Texas Church Shooting
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11-11-2017, 09:11 PM
RE: Texas Church Shooting
Uh... did you miss this qualifier I started my post with?

(11-11-2017 08:11 PM)onlinebiker Wrote:  
(11-11-2017 07:07 PM)SYZ Wrote:  It's difficult for me to appropriately sit in judgment of the apparent American obsession with firearms and their rights of ownership...

That's YOUR opinion.

Our Supreme Court, which interprets the law of the land, has a different opinion.

Yes, it is my opinion. I hope you're not implying that it's inappropriate for me to post it here—with your snide little dig?

I know from numerous of your previous posts that you're a fervent opponent of most state-encumbered gun laws, even at the expense of the deaths of thousands of your own citizens at the hands of firearms—often illegally obtained and possessed, and used for criminal purposes. This latest church shooting with the deaths of 26 people by an unlawfully owned assault rifle is a classic example of this.

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11-11-2017, 09:54 PM
RE: Texas Church Shooting
(11-11-2017 07:07 PM)SYZ Wrote:  
(11-11-2017 06:51 AM)onlinebiker Wrote:  How do you propose to remedy the situation?

You're long on piss and moan, short on ideas to change anything..

As an "outsider" it's difficult for me to appropriately sit in judgment of the apparent American obsession with firearms and their rights of ownership. To me, a lot of it seems to centre around a deliberate misinterpretation of the more than 200-year-old 2nd Amendment which was intended to allow the arming of a civilian militia—with single-shot muskets of course rather than automatic weapons capable of emptying a mag in 10 seconds.

That is not accurate. The Second Amendment was written to allow the formation of a militia of already armed people by protecting their inherent right to arms.
And those arms were as good or better than what any foe had.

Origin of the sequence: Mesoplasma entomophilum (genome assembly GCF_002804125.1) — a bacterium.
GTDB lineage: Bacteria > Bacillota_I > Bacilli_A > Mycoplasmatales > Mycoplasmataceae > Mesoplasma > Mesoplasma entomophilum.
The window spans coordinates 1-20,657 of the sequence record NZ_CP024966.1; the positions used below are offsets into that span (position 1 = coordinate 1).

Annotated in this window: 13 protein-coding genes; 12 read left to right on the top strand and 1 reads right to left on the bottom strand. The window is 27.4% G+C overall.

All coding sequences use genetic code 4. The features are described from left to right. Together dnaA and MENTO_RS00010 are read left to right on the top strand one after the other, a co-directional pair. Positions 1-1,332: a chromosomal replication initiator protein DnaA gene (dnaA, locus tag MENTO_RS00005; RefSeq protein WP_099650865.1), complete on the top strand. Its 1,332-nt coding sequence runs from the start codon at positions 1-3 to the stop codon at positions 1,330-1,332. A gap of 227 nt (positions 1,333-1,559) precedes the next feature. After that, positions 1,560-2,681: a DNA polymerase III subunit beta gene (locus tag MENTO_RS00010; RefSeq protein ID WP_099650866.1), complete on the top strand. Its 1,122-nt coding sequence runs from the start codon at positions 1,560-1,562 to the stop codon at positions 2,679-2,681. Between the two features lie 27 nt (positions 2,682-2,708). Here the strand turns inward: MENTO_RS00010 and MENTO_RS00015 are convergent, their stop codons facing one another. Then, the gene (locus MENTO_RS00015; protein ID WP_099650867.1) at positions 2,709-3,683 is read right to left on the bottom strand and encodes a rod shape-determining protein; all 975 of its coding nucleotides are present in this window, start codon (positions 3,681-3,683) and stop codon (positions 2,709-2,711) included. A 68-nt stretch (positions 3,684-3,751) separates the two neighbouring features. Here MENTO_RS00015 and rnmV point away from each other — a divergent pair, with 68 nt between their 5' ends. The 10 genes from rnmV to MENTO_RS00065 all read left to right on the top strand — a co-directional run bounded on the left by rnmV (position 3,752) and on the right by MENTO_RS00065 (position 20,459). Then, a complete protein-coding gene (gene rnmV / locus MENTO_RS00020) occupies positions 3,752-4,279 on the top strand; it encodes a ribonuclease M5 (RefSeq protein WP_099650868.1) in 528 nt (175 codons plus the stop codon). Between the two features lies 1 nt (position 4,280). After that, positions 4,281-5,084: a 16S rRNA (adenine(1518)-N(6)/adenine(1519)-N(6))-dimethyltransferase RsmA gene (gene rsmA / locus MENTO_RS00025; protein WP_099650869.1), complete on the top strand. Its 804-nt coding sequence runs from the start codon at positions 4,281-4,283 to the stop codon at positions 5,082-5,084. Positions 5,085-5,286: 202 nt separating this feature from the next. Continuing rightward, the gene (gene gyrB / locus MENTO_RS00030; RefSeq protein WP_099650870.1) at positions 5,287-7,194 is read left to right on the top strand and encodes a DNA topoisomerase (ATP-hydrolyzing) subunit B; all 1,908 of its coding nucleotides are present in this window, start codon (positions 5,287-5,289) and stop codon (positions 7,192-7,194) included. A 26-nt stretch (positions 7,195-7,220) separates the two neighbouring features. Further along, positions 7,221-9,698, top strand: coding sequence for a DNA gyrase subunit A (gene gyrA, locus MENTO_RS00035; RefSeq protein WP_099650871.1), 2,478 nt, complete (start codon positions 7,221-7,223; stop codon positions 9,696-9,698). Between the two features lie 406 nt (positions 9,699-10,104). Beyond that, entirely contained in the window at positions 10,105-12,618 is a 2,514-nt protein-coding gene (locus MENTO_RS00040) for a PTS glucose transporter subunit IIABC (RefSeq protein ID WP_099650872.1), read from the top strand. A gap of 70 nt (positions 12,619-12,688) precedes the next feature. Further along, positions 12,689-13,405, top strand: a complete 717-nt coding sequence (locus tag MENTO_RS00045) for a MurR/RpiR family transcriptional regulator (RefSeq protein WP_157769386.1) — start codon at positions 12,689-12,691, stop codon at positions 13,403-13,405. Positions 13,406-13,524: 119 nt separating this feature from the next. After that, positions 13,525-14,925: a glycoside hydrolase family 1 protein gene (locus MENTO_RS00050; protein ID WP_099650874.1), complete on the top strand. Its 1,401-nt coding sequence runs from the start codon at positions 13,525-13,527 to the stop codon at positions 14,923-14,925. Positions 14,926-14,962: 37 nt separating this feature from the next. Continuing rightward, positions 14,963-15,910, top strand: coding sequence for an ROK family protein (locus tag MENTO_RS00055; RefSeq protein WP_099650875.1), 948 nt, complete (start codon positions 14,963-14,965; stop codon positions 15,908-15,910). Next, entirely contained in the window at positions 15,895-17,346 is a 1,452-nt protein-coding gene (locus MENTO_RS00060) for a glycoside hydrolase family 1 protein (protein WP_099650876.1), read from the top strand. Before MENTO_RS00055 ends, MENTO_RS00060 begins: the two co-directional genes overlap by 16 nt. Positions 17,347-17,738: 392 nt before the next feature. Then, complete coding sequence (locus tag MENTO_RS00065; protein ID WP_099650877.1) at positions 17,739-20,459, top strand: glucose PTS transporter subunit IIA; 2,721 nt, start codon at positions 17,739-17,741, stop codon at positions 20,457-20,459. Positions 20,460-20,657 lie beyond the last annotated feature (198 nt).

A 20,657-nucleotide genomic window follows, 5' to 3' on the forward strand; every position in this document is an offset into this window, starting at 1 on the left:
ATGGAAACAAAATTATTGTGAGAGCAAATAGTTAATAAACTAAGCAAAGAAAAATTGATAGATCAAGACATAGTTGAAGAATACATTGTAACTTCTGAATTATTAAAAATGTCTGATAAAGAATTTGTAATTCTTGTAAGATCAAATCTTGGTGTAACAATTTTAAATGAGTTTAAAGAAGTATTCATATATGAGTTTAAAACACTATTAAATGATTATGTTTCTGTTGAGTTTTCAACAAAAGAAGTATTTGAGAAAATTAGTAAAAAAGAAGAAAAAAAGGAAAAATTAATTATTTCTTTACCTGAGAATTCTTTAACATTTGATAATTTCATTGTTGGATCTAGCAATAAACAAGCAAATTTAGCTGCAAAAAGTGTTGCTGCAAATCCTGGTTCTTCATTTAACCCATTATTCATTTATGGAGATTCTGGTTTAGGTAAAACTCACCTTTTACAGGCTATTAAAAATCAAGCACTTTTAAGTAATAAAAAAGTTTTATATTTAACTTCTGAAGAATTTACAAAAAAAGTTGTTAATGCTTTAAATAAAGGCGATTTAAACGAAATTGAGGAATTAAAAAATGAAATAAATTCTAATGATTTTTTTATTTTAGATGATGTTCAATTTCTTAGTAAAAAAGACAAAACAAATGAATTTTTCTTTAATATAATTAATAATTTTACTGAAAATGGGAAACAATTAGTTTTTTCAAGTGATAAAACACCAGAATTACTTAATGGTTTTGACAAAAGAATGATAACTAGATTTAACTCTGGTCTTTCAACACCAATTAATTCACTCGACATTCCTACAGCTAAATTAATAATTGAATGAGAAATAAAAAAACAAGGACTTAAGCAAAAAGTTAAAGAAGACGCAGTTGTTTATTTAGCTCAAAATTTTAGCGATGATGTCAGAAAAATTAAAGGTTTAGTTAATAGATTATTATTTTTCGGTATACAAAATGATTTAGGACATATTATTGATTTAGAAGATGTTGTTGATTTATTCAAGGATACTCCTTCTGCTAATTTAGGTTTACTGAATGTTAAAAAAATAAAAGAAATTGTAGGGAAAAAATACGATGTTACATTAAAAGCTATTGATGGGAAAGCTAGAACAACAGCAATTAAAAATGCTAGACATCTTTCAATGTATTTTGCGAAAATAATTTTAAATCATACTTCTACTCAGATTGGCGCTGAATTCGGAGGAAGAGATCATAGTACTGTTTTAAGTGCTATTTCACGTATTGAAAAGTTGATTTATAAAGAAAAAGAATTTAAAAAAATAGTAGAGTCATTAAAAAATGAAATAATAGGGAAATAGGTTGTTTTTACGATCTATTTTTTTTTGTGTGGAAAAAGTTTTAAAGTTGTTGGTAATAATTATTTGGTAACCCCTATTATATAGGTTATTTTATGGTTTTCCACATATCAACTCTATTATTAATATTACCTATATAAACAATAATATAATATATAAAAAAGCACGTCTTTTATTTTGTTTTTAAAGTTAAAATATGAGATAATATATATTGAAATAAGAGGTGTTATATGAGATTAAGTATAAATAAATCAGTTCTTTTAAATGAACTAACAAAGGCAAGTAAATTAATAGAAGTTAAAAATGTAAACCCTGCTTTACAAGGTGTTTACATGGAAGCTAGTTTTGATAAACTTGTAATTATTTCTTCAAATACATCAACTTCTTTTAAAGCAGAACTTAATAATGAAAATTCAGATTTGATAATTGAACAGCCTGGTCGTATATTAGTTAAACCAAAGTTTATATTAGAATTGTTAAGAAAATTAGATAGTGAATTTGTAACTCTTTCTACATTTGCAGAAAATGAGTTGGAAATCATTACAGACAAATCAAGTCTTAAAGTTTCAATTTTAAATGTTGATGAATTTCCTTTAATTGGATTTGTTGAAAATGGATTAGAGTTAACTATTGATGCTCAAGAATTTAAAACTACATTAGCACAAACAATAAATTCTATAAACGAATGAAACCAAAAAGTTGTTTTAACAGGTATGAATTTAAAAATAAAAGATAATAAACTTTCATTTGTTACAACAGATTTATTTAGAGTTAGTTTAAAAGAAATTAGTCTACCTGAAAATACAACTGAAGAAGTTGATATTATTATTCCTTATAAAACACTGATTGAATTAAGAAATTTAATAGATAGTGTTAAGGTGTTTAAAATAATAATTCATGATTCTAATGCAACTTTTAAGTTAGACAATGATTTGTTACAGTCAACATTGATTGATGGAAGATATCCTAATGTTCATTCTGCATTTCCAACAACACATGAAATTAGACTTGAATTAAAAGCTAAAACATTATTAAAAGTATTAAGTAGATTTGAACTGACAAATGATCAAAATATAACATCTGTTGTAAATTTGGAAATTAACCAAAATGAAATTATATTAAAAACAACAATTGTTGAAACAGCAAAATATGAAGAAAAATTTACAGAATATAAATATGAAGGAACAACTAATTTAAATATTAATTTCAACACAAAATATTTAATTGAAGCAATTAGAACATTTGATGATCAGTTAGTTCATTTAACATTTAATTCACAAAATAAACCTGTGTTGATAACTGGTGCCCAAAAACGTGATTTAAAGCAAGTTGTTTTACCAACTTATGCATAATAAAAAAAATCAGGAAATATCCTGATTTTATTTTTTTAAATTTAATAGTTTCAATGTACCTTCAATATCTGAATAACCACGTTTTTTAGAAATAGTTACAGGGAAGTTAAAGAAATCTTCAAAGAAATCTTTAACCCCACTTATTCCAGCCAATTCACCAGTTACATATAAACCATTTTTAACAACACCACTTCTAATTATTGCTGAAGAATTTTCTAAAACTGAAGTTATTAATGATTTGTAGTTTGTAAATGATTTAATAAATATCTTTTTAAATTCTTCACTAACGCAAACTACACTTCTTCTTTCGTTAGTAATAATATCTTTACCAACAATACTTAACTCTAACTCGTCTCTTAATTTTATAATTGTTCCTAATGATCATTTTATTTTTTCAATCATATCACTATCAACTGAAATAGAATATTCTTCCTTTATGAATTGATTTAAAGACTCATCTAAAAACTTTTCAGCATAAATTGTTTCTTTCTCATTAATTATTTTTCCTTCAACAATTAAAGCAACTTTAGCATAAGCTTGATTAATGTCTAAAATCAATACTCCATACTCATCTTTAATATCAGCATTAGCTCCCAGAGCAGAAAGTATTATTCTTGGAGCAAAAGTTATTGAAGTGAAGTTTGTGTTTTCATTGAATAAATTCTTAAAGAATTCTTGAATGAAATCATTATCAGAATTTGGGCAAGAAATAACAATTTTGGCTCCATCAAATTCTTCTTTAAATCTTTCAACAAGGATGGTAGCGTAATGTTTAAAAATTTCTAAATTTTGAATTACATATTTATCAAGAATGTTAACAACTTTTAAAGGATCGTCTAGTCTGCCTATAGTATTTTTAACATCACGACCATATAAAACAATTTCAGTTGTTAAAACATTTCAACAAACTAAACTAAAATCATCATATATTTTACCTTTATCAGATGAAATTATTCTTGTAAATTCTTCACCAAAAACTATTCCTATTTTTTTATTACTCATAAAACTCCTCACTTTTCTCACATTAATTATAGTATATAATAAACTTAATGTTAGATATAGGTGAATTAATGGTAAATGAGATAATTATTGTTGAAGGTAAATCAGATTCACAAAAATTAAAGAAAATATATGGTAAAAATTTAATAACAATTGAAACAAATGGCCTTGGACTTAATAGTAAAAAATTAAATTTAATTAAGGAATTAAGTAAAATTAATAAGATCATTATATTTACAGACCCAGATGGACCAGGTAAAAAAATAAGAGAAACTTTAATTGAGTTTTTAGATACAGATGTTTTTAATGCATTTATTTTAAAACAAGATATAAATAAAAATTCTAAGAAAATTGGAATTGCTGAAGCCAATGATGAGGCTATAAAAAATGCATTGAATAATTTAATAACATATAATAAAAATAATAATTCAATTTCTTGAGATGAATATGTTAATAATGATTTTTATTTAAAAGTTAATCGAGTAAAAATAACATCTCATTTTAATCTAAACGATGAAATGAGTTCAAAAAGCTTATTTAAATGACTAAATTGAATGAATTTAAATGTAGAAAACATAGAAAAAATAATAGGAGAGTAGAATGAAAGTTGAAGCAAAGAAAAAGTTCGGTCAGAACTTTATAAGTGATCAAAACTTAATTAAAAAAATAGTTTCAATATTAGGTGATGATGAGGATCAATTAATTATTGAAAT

Quote:During the Congressional debates of June 1789, Founding Father James Madison discussed how a [civilian] militia could help defend liberty against tyranny and oppression. (Although later, Madison came to favour the maintenance of a strong standing federal army.)

The two are not mutually exclusive, e.g. Great Britain's Home Guard during the world wars.

Quote:I'd imagine that unless the 2nd Amendment is partially reworded to stop its deliberate misconstruing, the gun lobby and the NRA will have their way.
But I can't see that happening any time soon. Sadly.

It is not being misconstrued by its defenders, just by its critics. Drinking Beverage

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11-11-2017, 10:00 PM
RE: Texas Church Shooting
(11-11-2017 09:11 PM)SYZ Wrote:  Uh... did you miss this qualifier I started my post with?

(11-11-2017 08:11 PM)onlinebiker Wrote:  That's YOUR opinion.

Our Supreme Court, which interprets the law of the land, has a different opinion.

Yes, it is my opinion. I hope you're not implying that it's inappropriate for me to post it here—with your snide little dig?

I know from numerous of your previous posts that you're a fervent opponent of most state-encumbered gun laws, even at the expense of the deaths of thousands of your own citizens at the hands of firearms—often illegally obtained and possessed, and used for criminal purposes. This latest church shooting with the deaths of 26 people by an unlawfully owned assault rifle is a classic example of this.

Do you not see the contradiction in your own statement?